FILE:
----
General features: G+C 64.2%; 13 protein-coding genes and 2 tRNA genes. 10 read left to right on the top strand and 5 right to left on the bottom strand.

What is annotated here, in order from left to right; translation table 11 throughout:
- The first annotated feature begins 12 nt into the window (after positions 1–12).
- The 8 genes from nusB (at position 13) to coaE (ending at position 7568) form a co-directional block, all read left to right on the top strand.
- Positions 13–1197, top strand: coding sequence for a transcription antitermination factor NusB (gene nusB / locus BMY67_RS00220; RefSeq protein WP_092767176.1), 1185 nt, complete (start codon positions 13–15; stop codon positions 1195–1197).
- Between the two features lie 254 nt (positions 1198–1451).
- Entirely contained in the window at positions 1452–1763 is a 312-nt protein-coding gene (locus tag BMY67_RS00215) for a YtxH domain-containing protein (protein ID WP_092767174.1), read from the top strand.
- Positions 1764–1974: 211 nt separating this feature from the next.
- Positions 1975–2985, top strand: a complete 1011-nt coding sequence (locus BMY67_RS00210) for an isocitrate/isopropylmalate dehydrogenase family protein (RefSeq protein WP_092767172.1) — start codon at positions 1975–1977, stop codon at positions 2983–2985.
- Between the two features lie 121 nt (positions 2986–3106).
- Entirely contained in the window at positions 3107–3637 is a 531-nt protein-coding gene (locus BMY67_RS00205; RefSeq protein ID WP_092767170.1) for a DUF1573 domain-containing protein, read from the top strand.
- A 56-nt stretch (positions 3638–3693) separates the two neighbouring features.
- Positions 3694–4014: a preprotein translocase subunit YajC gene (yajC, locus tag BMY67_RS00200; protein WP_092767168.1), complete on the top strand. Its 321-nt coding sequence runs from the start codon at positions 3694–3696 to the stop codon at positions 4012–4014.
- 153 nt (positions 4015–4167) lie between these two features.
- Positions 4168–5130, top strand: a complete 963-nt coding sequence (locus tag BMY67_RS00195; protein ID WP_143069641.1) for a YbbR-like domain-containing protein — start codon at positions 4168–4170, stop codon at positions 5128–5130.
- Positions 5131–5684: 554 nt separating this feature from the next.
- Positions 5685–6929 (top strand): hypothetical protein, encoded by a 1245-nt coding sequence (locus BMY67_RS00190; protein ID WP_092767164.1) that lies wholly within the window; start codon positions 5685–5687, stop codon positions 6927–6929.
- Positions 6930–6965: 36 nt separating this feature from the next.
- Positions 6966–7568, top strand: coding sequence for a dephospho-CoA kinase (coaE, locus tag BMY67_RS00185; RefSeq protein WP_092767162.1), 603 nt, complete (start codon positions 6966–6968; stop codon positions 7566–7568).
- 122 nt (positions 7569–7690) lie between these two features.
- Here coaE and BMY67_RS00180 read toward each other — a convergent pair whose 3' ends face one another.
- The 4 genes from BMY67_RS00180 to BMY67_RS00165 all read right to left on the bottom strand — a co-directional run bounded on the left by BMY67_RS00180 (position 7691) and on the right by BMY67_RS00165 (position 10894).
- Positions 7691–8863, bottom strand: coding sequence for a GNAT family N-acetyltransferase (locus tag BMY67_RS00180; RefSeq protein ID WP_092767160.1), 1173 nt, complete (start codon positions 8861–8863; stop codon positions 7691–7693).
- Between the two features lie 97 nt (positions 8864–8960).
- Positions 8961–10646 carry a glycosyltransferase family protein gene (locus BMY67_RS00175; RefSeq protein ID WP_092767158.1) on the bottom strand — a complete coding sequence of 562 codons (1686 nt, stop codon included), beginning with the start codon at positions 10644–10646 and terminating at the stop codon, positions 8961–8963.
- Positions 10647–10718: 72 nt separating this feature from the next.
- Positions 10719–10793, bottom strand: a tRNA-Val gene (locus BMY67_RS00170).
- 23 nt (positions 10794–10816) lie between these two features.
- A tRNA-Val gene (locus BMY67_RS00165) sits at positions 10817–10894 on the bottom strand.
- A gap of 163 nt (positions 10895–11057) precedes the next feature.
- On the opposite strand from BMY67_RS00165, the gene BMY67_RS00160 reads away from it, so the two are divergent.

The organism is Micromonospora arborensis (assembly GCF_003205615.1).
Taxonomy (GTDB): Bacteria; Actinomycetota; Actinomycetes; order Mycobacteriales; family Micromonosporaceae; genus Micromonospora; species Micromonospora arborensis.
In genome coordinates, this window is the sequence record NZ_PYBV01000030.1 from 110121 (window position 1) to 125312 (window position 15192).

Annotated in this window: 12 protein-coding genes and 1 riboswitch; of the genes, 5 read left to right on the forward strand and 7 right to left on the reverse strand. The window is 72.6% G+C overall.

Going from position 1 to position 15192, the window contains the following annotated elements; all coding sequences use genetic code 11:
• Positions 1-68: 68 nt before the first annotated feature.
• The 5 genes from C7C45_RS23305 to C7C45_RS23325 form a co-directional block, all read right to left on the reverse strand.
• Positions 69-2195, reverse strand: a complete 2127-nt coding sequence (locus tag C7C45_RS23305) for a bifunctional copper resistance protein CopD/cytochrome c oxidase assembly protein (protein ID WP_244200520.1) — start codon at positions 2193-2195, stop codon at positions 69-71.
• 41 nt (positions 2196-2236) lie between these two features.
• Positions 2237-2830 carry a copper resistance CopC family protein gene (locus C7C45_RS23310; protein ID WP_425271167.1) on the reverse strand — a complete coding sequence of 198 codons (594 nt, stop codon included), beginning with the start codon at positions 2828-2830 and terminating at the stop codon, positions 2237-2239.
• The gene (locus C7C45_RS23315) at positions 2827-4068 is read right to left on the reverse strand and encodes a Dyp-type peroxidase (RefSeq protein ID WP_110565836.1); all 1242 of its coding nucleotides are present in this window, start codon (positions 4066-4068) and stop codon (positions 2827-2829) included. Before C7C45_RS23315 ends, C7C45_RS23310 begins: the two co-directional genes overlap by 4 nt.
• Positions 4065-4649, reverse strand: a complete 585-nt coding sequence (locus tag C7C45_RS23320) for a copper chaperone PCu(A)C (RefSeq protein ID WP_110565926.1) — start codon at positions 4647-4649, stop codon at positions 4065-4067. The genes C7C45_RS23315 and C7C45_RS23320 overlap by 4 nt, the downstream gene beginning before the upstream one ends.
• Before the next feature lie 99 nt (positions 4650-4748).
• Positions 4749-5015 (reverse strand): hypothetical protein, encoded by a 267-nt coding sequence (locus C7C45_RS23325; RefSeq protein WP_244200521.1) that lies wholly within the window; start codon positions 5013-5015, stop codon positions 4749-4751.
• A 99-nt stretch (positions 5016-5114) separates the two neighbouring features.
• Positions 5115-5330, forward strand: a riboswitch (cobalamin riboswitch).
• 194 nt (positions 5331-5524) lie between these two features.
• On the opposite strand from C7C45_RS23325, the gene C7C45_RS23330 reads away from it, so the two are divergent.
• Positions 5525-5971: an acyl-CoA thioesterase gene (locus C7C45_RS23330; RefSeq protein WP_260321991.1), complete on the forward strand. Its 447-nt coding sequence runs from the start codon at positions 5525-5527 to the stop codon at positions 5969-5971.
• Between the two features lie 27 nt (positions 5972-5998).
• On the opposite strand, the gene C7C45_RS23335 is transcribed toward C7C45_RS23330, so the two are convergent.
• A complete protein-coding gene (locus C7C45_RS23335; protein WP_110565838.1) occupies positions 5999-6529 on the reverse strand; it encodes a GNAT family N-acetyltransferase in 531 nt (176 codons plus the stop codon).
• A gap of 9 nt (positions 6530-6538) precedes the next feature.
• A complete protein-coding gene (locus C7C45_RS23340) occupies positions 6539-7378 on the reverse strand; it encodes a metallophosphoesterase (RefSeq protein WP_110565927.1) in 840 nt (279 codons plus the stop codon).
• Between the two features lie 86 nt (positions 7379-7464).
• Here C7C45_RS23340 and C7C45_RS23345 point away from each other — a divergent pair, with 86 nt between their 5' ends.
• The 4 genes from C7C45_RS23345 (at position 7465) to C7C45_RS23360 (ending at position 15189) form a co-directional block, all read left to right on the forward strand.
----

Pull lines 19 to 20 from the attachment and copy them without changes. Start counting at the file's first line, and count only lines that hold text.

- Positions 6966–7568, top strand: coding sequence for a dephospho-CoA kinase (coaE, locus tag BMY67_RS00185; RefSeq protein WP_092767162.1), 603 nt, complete (start codon positions 6966–6968; stop codon positions 7566–7568).
- 122 nt (positions 7569–7690) lie between these two features.